She sought the sole ownership of four properties, including the former family residence, another property in the same city, a cottage in another city, and the Miami condo, along with the furnishings. She also wanted a new Range Rover and a Bentley (in Florida) every two years, and all expenses paid for 25 years. She wanted to have flight options within North America: 100 hours annually for the next 25 years. She wanted $1.8 million annually in spousal support, net of taxes and retroactive to July 2014. And she sought a lump sum of 25 per cent of her husband’s “true” net worth, for a minimum of $25 million.

That’s not what she got.

The family residence was acquired in 1991 for $2.1 million. It was registered in her name. But at the same time the home was purchased, a notarized trust declaration and transfer was “executed” by the couple whereby the wife recognized that in purchasing the property in trust, the “true and lawful” owners of the residence was she and her husband.

During the divorce proceedings, she had exclusive use of the family residence. In reality, she made little use of it, staying no more than 40 days in any given year. She actually lived in Miami for 11 months of the year. Yet she “systematically refused” to sell the family residence. He was obliged to maintain payments, including staff and full interest charges on loans advanced by a financial institution. During the divorce proceedings, they borrowed $2.6 million secured against the property. More than $1.6 million was remitted to the wife, and $1 million to him. In 2015, more personal loans were secured from the property. In total, she received advances of $2.1 million. An expert estimated the fair market value of the property at $4.4 million at the end of 2015.

“In order to facilitate the sale of the property and considering the wife’s irrational behaviour throughout the proceedings and the distance of her current residence, the Court will authorize the husband to execute all necessary documents but not limited to the offer to purchase and deed of sale in the event that the wife refuses and or neglects to sign said documents within five days of a written demand,” ruled the court.

He bought peace. He purchased his wife’s share of the cottage for $1.8 million; an expert estimated its fair market value at $3.6 million. He transferred ownership of the $3.6 million Miami condo to her “at substantial costs on disposition for the company (but) the husband believes that it is, in view of the particular circumstances and the distances, the simplest and most efficient manner to proceed.”

The court established his net worth at an average of $72 million, and his average notional income for the last five years at nearly $6 million. However, and this is where details matter, his first contractual obligation lays with his father which requires a disbursement of $3.4 million annually, leaving him with an available notional income of $1.8 million. He also hands an allowance of $60,000 per year to his three children, makes donations totaling $65,000, and has annual obligations towards his mother, nephew, nanny, his father, his “lady friend” for $179,000.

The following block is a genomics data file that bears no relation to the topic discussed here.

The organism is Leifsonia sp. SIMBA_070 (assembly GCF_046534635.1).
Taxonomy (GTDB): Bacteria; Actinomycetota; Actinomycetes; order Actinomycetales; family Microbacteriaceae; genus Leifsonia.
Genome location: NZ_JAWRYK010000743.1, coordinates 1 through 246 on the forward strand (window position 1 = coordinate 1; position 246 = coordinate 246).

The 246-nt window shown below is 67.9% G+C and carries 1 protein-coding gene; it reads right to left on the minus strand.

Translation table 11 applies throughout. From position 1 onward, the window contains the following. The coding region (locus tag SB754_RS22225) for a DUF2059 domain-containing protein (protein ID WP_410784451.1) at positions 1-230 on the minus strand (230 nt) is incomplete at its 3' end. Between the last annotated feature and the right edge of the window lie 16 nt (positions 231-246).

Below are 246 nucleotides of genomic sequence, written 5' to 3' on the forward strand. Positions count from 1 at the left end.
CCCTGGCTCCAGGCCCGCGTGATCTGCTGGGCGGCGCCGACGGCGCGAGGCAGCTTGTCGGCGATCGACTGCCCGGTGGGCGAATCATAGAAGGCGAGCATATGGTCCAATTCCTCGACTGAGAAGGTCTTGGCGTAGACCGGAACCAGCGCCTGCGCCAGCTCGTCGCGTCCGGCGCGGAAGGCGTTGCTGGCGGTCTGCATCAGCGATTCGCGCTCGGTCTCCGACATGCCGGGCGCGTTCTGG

“Although the husband cannot cry poverty, it is obvious that he cannot pay the $1.8 million per year as requested by his wife,” said the judge. “Although the husband’s generosity is impressive, it cannot be to the detriment of the wife’s needs and her entitlement to support.”

He proposed a monthly spousal support of $31,000 or $378,000 per year.

She sought $675,000 a year for clothing and jewelry. “The Court, without supporting evidence from the wife as to the lifestyle during the marriage, considers that an amount of $150,000 per year is appropriate and in all probability, closer to reality.” She sought $84,000 a year for taxis and transportation; she was given $4,000 annually. She sought $81,000 for hair and beauty care; she was granted $25,000 annually. She sought $17,000 per year for outings and entertainment; she obtained $25,000 annually. She sought $12,000 a year for the care of her dog; she was awarded zilch. She sought $100,000 annually for vacations; “the Court believes that $35,000 for one person is plausible.”

All told, the judge awarded her $55,000 in monthly spousal support for a period of five years, ending in 2021. She also got to keep the Bentley. “The reduction of the wife’s needs is justified in the absence of proof, her lack of credibility and general behaviour,” said the judge.

She was also awarded a lump sum of $9 million to be paid over a stretch of three years.

“Considering the high level of conflict between the parties, and the disparity in the financial position of the parties, the benefit of awarding a lump sum of spousal support will be the finality it will create between the parties once the lump sum is paid,” said the judge. “It will place the wife in a financially secure position and the husband, based on his historical record, will continue to run his successful business.”

She also sought to compel her husband to pay her $4 million tab in legal and expert expenses. She did not get that either. She was the “author of her misfortune,” noted the judge. She adopted a confrontational attitude “which can be summarized as ‘my way or the highway’,” said the judge. She demonstrated no effort to find solutions, and adopted an “irresponsible and unreasonable” behaviour through the legal saga “by pure act of vengeance,” added the judge.

“Notwithstanding the foregoing, in view of the serious disparity between the financial resources of the parties, the Court qualifies the advances of $617,000 as ordered…as a provision for costs.”

An application for leave to appeal before the Quebec Court of Appeal was dismissed.